You could also look in your yellow pages for a local specialty clinic (meaning other vets refer patients there). They would know who is good and who is not.

Another option to consider would be http://www.vetratingz.com/index2.jsp

which is a website where people can rate their vet.


Keep in mind, you are getting the opinion of a lay person (whereas when you phone the Emerg clinic you are getting the opinion of one vet about another vet) but when I have read them for areas I have worked, they are fairly reliable.


Another option would be to phone the veterinary colllege serving Arkansas to ask them. I believe for you it is the Mississippi State University college of veterinarians. Here is their website http://www.cvm.msstate.edu/index.html. Now, you can't really say "who is good?" because that is hard for them to answer, ethically. But you can say "who refers a lot of cases to you?" because that is going to be who is good! Vets who work things up and refer them are learning so much from the vet school's specialists, and are not just trying to make money by keeping the challenging cases and muddling along even if they don't know what they are doing. Hope that helps and that you find an excellent vet to help you! Most emergency and critical care hospitals offer top notch care, so that might be the place to start tonight!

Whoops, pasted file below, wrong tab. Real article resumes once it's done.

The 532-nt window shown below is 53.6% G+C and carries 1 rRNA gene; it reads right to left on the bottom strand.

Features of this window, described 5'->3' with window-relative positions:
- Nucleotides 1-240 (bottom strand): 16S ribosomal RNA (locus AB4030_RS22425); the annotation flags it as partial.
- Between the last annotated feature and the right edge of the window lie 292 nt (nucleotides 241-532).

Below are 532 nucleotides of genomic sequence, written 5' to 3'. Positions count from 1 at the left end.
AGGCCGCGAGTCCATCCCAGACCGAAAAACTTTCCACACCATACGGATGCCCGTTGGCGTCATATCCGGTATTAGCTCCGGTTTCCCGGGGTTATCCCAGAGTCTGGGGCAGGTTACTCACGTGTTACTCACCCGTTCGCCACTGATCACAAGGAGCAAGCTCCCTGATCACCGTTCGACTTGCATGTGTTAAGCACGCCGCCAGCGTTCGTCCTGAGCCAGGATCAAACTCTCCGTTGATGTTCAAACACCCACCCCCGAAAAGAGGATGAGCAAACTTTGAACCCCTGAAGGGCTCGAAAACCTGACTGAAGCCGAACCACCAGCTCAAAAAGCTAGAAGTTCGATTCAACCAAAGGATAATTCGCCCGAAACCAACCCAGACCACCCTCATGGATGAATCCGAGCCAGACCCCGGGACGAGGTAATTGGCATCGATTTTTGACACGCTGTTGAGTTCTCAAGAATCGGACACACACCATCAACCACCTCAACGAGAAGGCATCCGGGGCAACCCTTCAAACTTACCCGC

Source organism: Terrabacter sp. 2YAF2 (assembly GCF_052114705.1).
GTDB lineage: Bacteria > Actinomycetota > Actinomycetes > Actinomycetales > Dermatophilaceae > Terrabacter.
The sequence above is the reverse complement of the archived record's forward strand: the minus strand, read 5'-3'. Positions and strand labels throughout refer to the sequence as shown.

Best wishes!

YOu do NOT need to click accept again even though the system will prompt you to do so!

The above is given for information only. Although I am a licensed veterinarian, I cannot legally prescribe medicines or diagnose your pet's condition without performing a physical exam. If you have concerns about your pet I would strongly advise contacting your regular veterinarian.

Good luck with your search!

Fiona